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close this bookDisaster Preparedness - 2nd Edition (DHA/UNDRO - DMTP - UNDP, 1994, 66 p.)
close this folderPART 3 - Implementing disaster preparedness plans
View the document(introduction...)
View the documentPromote the plan at the national level
View the documentEstablish a reliable information base
View the documentDefine appropriate institutional structures
View the documentConsider this advice
View the documentCASE STUDY
View the documentSUMMARY

Promote the plan at the national level

Many government officials will be skeptical about the benefits of disaster preparedness plans. Introducing the subject of disaster preparedness strategies or plans to government officials may elicit at least one of the following responses:

A tremendous idea! This is just the answer all who are concerned with disaster management want to hear. In reality, the respondent may have little idea of what such a plan entails. Even if this person appreciates the broad principles that are involved, he or she may become wary when the full range of necessary measures begins to unfold.


We need development, not disaster preparedness! A difficult argument to refute, particularly if an official assumes that the two are mutually exclusive. Ministries of finance and economic planning are often the most reluctant to dedicate time and funds to a proposal that seems tangential to their major concern of development. Focusing on development projects often reflects institutional success and generates considerable external assistance.



We already have one. Excellent, but what does the official mean? The government may have a designated disaster relief office in some back ministerial corridor. That one room and one officer hardly constitute an effective disaster preparedness plan. It is not an easy task to suggest that efforts which the government has made to date are not adequate.



We don’t need one. This response is usually followed by a description of the effective role played by national Red Cross or Red Crescent Societies in times of disasters; or the way the government handles these matters effectively on an ad hoc basis; or an explanation that the government has other priorities.

Q. Review the common reactions listed above. How would you respond to each of these reactions when promoting a disaster preparedness plan?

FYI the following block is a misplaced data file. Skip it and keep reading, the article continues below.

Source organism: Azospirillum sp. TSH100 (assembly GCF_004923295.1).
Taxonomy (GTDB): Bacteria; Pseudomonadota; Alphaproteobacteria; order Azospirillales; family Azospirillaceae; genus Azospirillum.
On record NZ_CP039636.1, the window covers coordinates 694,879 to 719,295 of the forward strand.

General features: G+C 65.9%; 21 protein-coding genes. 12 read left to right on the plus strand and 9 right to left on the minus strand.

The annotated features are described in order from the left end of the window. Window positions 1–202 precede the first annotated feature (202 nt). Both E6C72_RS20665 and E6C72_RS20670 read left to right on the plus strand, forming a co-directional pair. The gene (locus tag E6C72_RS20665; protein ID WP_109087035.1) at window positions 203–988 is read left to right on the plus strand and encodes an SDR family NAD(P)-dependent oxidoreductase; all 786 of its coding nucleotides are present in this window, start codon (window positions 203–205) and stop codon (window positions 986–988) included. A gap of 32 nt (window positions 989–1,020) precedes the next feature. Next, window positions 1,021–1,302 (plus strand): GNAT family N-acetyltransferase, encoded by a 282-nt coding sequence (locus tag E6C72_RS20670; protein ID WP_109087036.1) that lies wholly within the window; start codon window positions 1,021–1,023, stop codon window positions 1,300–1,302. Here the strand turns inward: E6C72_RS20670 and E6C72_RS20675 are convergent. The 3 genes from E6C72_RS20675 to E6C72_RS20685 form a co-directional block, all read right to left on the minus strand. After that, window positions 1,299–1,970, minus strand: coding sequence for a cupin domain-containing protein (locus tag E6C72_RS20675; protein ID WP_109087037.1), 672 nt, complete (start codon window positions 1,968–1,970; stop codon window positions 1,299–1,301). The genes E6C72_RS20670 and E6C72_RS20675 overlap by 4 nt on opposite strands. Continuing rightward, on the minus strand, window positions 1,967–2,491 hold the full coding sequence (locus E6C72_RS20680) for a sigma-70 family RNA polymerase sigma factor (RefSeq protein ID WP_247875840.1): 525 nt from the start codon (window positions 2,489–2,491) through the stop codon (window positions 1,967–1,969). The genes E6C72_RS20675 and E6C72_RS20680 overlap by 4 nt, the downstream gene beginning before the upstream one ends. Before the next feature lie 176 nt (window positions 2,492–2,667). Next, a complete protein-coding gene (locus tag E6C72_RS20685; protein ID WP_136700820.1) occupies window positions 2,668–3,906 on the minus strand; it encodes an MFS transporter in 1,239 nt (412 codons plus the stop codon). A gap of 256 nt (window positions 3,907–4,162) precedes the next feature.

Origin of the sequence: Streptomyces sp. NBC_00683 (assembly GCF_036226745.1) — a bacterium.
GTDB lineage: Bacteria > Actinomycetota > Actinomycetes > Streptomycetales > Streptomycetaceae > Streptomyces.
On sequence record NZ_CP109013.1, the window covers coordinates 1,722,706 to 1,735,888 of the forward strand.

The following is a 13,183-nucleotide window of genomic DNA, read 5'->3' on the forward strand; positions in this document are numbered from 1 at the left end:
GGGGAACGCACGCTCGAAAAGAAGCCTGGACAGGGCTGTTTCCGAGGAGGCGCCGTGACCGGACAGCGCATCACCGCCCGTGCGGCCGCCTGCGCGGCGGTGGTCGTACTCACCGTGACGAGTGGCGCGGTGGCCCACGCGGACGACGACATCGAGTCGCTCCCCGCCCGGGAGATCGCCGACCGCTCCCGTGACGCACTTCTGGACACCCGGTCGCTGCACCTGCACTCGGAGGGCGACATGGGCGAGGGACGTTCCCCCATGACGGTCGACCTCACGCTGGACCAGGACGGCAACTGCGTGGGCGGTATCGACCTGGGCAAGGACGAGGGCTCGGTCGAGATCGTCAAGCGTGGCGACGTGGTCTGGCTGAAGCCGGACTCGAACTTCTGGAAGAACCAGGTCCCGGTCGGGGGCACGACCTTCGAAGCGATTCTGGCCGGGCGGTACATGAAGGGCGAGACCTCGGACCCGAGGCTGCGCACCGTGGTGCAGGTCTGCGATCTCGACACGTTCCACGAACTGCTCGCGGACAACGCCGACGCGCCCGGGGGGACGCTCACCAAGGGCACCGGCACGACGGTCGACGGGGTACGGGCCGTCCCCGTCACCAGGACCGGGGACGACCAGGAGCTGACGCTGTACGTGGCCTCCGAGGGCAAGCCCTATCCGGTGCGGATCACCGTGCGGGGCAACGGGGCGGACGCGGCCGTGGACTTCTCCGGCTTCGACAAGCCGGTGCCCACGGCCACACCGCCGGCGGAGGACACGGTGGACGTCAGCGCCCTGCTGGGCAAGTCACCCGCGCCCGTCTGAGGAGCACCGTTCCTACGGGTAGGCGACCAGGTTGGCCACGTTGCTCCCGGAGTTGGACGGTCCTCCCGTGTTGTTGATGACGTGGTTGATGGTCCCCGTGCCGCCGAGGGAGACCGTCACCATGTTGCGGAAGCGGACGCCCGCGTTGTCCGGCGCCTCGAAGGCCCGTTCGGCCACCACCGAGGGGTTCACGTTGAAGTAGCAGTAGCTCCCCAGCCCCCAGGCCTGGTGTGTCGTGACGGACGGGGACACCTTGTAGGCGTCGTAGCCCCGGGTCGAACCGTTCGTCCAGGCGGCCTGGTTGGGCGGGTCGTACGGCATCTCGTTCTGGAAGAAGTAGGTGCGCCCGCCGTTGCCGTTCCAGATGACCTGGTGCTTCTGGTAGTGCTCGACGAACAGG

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ANSWER

The text that follows the question contains three measures which could be part of your response.

Given these common responses, it is important to sensitize reluctant government officials to the virtues of disaster preparedness. A combination of the following measures may assist in the process.

Clarify essential points

There is no trade-off between disaster preparedness and development. The two are closely linked, conceptually and practically. An effective disaster preparedness strategy or plan will:

· Protect development. Disasters delay, or, in the worst case, destroy progress that has been made to date. An effective disaster preparedness plan should be integrated into the development process so that the former can protect the latter.

· Introduce disaster mitigation. Disaster mitigation measures such as safer buildings, “off-the-shelf” food-for-work programs or cash-for-work public works programs not only protect people and their assets, but also speed up the development process if they are adequately designed.

· Strengthen the local infrastructure. For example, the institutional and communications structure required in disaster preparedness necessarily strengthens the overall local infrastructure.

· Exert pressure on traditional aid donors. This may affect the overall amounts these donors allot to development. Conversely, donors are increasingly interested in spending resources on disaster preparedness measures. Many donors now realize that disaster preparedness is cost effective when compared to the price of emergency response.

Seeing is believing

For those government officials who doubt the overall value of disaster preparedness, organize study tours to countries where disaster preparedness plans (for example, China) and strategies (for example, India) have proven highly effective.

Organize conferences and workshops

If this stage is reached, there are converts already on the way. However, since a disaster preparedness plan will require the commitment of the government and relevant non-governmental organizations, conferences and workshops afford good opportunities to convince those in doubt.